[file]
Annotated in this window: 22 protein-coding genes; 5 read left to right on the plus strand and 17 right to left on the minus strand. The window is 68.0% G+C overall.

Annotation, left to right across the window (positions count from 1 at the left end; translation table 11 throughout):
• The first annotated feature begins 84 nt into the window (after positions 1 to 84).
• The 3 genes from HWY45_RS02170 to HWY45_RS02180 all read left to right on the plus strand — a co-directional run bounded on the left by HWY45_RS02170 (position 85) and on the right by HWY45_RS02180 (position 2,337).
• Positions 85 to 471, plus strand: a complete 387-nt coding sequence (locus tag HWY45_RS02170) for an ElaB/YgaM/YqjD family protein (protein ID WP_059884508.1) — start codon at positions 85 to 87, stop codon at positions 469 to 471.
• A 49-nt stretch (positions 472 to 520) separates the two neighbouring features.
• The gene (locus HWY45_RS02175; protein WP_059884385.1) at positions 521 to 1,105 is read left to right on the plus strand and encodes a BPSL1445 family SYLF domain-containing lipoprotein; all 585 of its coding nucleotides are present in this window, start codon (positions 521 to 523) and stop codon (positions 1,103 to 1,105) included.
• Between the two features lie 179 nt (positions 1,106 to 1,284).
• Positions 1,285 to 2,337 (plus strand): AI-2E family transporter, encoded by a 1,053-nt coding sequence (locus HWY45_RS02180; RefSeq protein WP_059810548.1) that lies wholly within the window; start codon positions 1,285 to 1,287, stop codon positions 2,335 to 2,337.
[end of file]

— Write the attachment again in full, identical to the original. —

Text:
Annotated in this window: 22 protein-coding genes; 5 read left to right on the plus strand and 17 right to left on the minus strand. The window is 68.0% G+C overall.

Annotation, left to right across the window (positions count from 1 at the left end; translation table 11 throughout):
• The first annotated feature begins 84 nt into the window (after positions 1 to 84).
• The 3 genes from HWY45_RS02170 to HWY45_RS02180 all read left to right on the plus strand — a co-directional run bounded on the left by HWY45_RS02170 (position 85) and on the right by HWY45_RS02180 (position 2,337).
• Positions 85 to 471, plus strand: a complete 387-nt coding sequence (locus tag HWY45_RS02170) for an ElaB/YgaM/YqjD family protein (protein ID WP_059884508.1) — start codon at positions 85 to 87, stop codon at positions 469 to 471.
• A 49-nt stretch (positions 472 to 520) separates the two neighbouring features.
• The gene (locus HWY45_RS02175; protein WP_059884385.1) at positions 521 to 1,105 is read left to right on the plus strand and encodes a BPSL1445 family SYLF domain-containing lipoprotein; all 585 of its coding nucleotides are present in this window, start codon (positions 521 to 523) and stop codon (positions 1,103 to 1,105) included.
• Between the two features lie 179 nt (positions 1,106 to 1,284).
• Positions 1,285 to 2,337 (plus strand): AI-2E family transporter, encoded by a 1,053-nt coding sequence (locus HWY45_RS02180; RefSeq protein WP_059810548.1) that lies wholly within the window; start codon positions 1,285 to 1,287, stop codon positions 2,335 to 2,337.